New York City, unlike Georgia, Colorado or even other parts of New York state, will likely see stay-at-home orders continue as is through most if not all of May, lawmakers indicated on Monday. “We’re clearly not going to be all recovered by June 1,” said Mayor Bill de Blasio at a daily briefing on Monday, in which he announced advances in testing and contact tracing, both of which are prerequisites to relaunching the economy while keeping the coronavirus under control. A set of city task forces that will come up with a road map for restarting New York City’s economy won’t deliver their final plans until June, but the mayor said on Monday that he would consider opening certain businesses before then if the disease shows serious signs of slowing.
The growing talk of reopening comes as Gov. Andrew Cuomo laid out his most specific guidelines yet about areas that could reopen in a couple of weeks, and businesses ramped up their own internal conversations about how to safely resume operations.
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“The reopening will move as quickly as is safe and healthy, obviously based on the indicators, and deliberately,” de Blasio said. “We’re going to be very, very transparent about what can happen in each phase so long as we keep making progress.”
As of Monday, 156,000 people have tested positive for COVID-19 in New York City and over 16,000 have died.
As New York City looks to June for meaningful changes to stay-at-home orders, other parts of the state could begin opening when the “New York on Pause” mandate lapses in mid-May, Gov. Andrew Cuomo said at his own briefing Monday morning.
“This is not a homogeneous state,” Cuomo said, pointing to places like the Adirondacks, Mohawk Valley and Capital District, where only 1% to 3% of the population has been infected. “You see a much different situation than you’re looking at in New York City,” where state testing has revealed that as many as one in four residents have recovered from the disease.
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Regions that could open as soon as May 15 would have to see a decline in COVID-19 cases and hospitalizations for 14 consecutive days, in line with the Centers for Disease Control and Prevention’s (CDC) recommendations, Cuomo said. New Jersey Gov. Phil Murphy outlined a similar plan on Monday, though he didn’t specify when the regional reopening might start.
Regions that want to reopen will also have to maintain adequate health care capacity, as the disease could intensify again and hit hospitals in the fall, compounding the regular flu season, he added.
Construction and manufacturing will be the first industries to reopen as long as employers can put social distancing and other safety measures in place to avoid a cluster, Cuomo said.
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“And part of this is on business. You know your business. I don’t know your business. I don’t know how you do business,” the governor said.
Many nonessential enterprises in New York City have already begun asking that question.
Blink Fitness, which operates scores of gyms across the five boroughs, is considering how to enforce social distancing in its clubs, said David Collignon, senior vice president of operations.
That could include reopening at a reduced capacity and making certain equipment unavailable.
“We will be implementing these efforts alongside new cleaning standards, using disinfectants consistent with CDC standards,” Collignon said.
Beauty conglomerate Estée Lauder Companies,
whose brands range from MAC cosmetics to Aveda and Bumble and bumble, has makeup counters and hair salons across New York City. The company said Monday it had convened a special Medical Advisory Board, staffed with medical professionals, to guide its health and safety efforts.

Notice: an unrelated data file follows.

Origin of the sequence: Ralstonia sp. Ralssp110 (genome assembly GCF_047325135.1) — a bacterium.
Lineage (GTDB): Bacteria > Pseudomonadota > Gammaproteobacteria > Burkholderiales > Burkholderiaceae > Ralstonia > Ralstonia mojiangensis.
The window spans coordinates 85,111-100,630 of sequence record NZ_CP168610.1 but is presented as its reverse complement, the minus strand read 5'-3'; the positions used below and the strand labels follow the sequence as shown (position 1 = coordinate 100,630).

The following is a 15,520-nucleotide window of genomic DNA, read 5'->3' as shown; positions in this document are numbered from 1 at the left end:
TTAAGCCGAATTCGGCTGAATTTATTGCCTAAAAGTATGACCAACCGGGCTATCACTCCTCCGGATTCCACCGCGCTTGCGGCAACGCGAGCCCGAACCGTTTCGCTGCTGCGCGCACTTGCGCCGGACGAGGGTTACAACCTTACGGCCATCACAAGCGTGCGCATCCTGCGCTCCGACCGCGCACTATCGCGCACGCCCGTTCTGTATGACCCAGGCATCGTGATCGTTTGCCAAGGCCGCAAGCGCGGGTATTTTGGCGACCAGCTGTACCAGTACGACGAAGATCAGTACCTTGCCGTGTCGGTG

The new board will help establish protocols for its companies’ labs, factories, retail stores and counters, the company said.
And the tall plexiglass partitions, erected to keep employees safe at grocery stores and pharmacies, will likely become a mainstay as many more retailers open for business.
That will be the case across the two dozen-plus Marshalls, HomeGoods and TJ Maxx locations in the greater New York City area, according to the parent firm, The TJX Companies, Inc.
The firm will also give personal protective equipment to sales associates and institute “new cleaning regimens, including enhanced cleaning of high-touch surfaces throughout the day,” Ernie Herman, CEO and president of the company said in a message last week.
European Wax Center, which provides hair removal services at roughly two dozen stores in New York City, also plans to put up protective shields at its checkout counters and will remove sample testers from its product shelves, among other measures, the company said in an email.
Meanwhile, New York City’s ravaged restaurant and bar scene, which has been shuttered since March 16 except for delivery, has one of the steepest challenges ahead.
Marco Shalma, co-founder of the Bronx Night Market, wondered if the city’s food truck and food stand businesses, which rely on the summer festivals and markets, might find a way to have customers preorder and pick up.
City officials are considering giving restaurants access to increased public space outdoors as a way to spread customers out and limit spread of the disease.
“Certainly maximizing our use of outdoor spaces is one of those potential options, especially when it comes to restaurants,” said Dr. Oxiris Barbot, the city’s health commissioner.
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The mayor’s office said it’s in constant contact with the state and will be coordinating closely on reopening efforts.
“May is our first chance to even begin any kind of restart,” de Blasio said on Monday. “That will depend on the value—the indicators going in the right direction and it will require, you know, careful smart efforts.”